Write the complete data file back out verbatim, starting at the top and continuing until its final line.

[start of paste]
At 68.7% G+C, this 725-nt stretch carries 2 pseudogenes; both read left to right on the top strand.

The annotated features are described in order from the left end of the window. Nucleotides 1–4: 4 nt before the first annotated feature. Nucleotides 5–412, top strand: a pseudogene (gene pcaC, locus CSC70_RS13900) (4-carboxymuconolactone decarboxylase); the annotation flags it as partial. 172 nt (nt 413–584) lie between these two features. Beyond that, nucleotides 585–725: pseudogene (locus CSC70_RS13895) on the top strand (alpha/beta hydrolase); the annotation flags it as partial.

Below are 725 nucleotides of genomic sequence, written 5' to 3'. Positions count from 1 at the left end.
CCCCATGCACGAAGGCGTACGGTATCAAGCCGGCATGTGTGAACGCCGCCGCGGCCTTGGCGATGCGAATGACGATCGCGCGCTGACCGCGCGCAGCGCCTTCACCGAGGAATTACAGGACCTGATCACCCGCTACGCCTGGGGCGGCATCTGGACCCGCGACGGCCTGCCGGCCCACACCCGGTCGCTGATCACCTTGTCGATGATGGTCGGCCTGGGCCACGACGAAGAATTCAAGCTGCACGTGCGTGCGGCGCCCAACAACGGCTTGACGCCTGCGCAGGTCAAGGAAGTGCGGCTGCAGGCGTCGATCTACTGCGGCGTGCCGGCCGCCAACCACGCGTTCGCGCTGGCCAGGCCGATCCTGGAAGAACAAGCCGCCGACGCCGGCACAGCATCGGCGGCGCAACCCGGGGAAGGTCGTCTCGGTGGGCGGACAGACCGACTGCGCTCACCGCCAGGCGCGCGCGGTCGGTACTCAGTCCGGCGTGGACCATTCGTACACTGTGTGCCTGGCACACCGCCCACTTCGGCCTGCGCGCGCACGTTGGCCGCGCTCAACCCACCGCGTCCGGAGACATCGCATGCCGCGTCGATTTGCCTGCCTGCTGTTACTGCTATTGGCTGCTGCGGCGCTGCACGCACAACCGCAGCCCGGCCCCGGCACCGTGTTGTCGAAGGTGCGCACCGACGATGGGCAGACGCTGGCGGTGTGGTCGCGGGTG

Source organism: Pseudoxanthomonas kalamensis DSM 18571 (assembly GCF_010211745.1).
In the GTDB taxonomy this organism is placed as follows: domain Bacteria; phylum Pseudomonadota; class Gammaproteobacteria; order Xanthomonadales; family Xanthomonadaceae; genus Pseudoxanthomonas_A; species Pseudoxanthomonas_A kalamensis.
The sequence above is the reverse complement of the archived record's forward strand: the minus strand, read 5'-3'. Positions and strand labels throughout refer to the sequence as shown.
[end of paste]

At 68.7% G+C, this 725-nt stretch carries 2 pseudogenes; both read left to right on the top strand.

The annotated features are described in order from the left end of the window. Nucleotides 1–4: 4 nt before the first annotated feature. Nucleotides 5–412, top strand: a pseudogene (gene pcaC, locus CSC70_RS13900) (4-carboxymuconolactone decarboxylase); the annotation flags it as partial. 172 nt (nt 413–584) lie between these two features. Beyond that, nucleotides 585–725: pseudogene (locus CSC70_RS13895) on the top strand (alpha/beta hydrolase); the annotation flags it as partial.

Below are 725 nucleotides of genomic sequence, written 5' to 3'. Positions count from 1 at the left end.
CCCCATGCACGAAGGCGTACGGTATCAAGCCGGCATGTGTGAACGCCGCCGCGGCCTTGGCGATGCGAATGACGATCGCGCGCTGACCGCGCGCAGCGCCTTCACCGAGGAATTACAGGACCTGATCACCCGCTACGCCTGGGGCGGCATCTGGACCCGCGACGGCCTGCCGGCCCACACCCGGTCGCTGATCACCTTGTCGATGATGGTCGGCCTGGGCCACGACGAAGAATTCAAGCTGCACGTGCGTGCGGCGCCCAACAACGGCTTGACGCCTGCGCAGGTCAAGGAAGTGCGGCTGCAGGCGTCGATCTACTGCGGCGTGCCGGCCGCCAACCACGCGTTCGCGCTGGCCAGGCCGATCCTGGAAGAACAAGCCGCCGACGCCGGCACAGCATCGGCGGCGCAACCCGGGGAAGGTCGTCTCGGTGGGCGGACAGACCGACTGCGCTCACCGCCAGGCGCGCGCGGTCGGTACTCAGTCCGGCGTGGACCATTCGTACACTGTGTGCCTGGCACACCGCCCACTTCGGCCTGCGCGCGCACGTTGGCCGCGCTCAACCCACCGCGTCCGGAGACATCGCATGCCGCGTCGATTTGCCTGCCTGCTGTTACTGCTATTGGCTGCTGCGGCGCTGCACGCACAACCGCAGCCCGGCCCCGGCACCGTGTTGTCGAAGGTGCGCACCGACGATGGGCAGACGCTGGCGGTGTGGTCGCGGGTG

Source organism: Pseudoxanthomonas kalamensis DSM 18571 (assembly GCF_010211745.1).
In the GTDB taxonomy this organism is placed as follows: domain Bacteria; phylum Pseudomonadota; class Gammaproteobacteria; order Xanthomonadales; family Xanthomonadaceae; genus Pseudoxanthomonas_A; species Pseudoxanthomonas_A kalamensis.
The sequence above is the reverse complement of the archived record's forward strand: the minus strand, read 5'-3'. Positions and strand labels throughout refer to the sequence as shown.